For more information about NRF, visit its web site at http://www.nrf.com .
 
 

SOURCE National Retail Federation
    WASHINGTON, April 12 /PRNewswire/ -- General merchandise and apparel
 specialty stores weathered the gusts of March better than most, according to
 the National Retail Federation (NRF).  Responding to just-released figures
 from the Census Bureau, NRF noted that sales in the GAF category (general
 merchandise, apparel, furniture and home furnishings) are reflecting the
 general softness in the economy, as weakness continued in the durable goods
 sector, which fell 0.7 percent unadjusted from last month and 1.5 percent
 year-over-year.  GAF sales have declined in four out of the past five months.
 For the first quarter of 2001, GAF sales are up 2.5 percent from the same
 quarter a year ago.
     "Both the weakened economy and very difficult sales comparisons against
 the previous year -- when GAF sales jumped 8.7 percent -- account for the
 modest gains we are seeing now," said NRF Chief Economist Rosalind Wells.  "We
 knew that durables would be the hardest hit by the economic slowdown."
     Soft goods retailers have fared better amid recent economic conditions.
 General merchandise and apparel specialty stores both experienced year-over-
 year sales gains in March, by an unadjusted 3.0 percent and 4.9 percent
 respectively.  Furniture and home furnishings stores were the only GAF
 category stores that saw declines in March, dropping 0.7 percent unadjusted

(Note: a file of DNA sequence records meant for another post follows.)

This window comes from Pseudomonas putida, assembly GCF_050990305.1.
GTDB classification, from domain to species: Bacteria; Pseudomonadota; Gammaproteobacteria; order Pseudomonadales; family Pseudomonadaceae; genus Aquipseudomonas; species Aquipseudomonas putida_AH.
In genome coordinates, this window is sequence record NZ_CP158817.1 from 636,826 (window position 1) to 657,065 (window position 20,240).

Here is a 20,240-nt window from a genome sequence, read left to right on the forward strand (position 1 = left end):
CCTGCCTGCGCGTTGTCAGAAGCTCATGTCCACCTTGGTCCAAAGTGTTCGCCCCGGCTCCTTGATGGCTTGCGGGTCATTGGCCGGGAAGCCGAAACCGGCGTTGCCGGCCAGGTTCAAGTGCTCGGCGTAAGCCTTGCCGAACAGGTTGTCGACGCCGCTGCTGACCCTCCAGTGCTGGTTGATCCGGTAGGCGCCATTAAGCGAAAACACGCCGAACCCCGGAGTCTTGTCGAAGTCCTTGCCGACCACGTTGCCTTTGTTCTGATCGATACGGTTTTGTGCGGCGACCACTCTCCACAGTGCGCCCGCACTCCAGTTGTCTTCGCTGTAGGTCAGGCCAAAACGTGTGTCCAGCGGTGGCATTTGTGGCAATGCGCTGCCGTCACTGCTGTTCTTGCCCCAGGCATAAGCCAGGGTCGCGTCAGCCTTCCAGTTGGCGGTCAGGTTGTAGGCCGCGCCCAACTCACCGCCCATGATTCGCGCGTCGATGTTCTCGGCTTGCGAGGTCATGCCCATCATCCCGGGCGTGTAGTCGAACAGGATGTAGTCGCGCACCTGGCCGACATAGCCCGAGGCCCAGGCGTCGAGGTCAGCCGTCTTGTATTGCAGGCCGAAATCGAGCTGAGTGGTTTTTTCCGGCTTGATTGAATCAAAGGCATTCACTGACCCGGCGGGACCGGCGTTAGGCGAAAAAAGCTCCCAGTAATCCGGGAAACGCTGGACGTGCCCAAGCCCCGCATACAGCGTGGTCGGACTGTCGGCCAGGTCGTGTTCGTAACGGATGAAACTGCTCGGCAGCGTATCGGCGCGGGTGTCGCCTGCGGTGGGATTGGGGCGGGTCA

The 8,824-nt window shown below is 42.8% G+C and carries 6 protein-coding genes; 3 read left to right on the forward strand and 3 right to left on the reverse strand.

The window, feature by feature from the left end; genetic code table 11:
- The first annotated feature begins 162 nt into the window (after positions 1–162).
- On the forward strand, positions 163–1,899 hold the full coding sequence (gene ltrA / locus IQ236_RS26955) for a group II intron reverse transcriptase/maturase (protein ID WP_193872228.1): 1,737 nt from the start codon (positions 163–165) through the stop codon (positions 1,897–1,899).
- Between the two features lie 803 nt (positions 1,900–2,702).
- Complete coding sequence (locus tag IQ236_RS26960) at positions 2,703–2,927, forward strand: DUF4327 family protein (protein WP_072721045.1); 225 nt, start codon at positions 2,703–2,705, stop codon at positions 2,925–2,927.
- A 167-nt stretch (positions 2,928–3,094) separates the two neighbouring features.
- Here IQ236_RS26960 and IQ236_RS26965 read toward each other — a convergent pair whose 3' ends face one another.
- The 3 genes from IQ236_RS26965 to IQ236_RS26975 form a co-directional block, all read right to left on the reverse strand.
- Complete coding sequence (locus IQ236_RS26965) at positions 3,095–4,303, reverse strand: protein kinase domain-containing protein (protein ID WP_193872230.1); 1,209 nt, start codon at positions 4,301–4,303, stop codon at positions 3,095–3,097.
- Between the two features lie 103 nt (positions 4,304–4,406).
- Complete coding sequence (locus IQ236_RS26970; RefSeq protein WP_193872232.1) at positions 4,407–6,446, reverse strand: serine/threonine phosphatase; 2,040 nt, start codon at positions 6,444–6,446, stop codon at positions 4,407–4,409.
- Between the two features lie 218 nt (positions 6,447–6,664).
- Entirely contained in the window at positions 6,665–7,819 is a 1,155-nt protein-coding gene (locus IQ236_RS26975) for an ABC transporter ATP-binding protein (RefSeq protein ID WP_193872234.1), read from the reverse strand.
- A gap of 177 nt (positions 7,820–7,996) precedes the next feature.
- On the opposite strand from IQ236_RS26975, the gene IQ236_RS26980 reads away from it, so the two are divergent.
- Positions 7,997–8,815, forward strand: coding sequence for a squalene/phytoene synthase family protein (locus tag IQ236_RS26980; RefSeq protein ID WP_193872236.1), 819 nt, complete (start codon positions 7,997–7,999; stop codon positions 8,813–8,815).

from February and 0.7 percent year-to-year.
     "The slowdown in consumer spending has been a result of a more cautious
 consumer.  With employment and income growing less rapidly and the erosion of
 the "wealth effect" due to a declining stock market, consumers have become a
 bit more reticent in their spending.  However, spending is not contracting, it
 is merely growing at a more modest pace," emphasized Wells.  "Hence, we
 believe a recession can be avoided and expect GAF sales gains to improve as
 the year progresses. This is based on our belief that Federal Reserve policy
 to reduce interest rates will be successful in stimulating economic growth
 later in the year.  We are forecasting a 4.2 percent increase in GAF sales for
 this year."
 
     The National Retail Federation (NRF) is the world's largest retail trade
 association with membership that comprises all retail formats and channels of
 distribution including department, specialty, discount, catalog, Internet and
 independent stores. NRF members represent an industry that encompasses more
 than 1.4 million U.S. retail establishments, employs more than 20 million
 people -- about 1 in 5 American workers -- and registered 2000 sales of nearly
 $3.2 trillion.  NRF's international members operate stores in more than 50
 nations.  In its role as the retail industry's umbrella group, NRF also
 represents 32 national and 50 state associations in the U.S. as well as 36
 international associations representing retailers abroad.
 
     For more information about NRF, visit its web site at http://www.nrf.com .
 
 SOURCE  National Retail Federation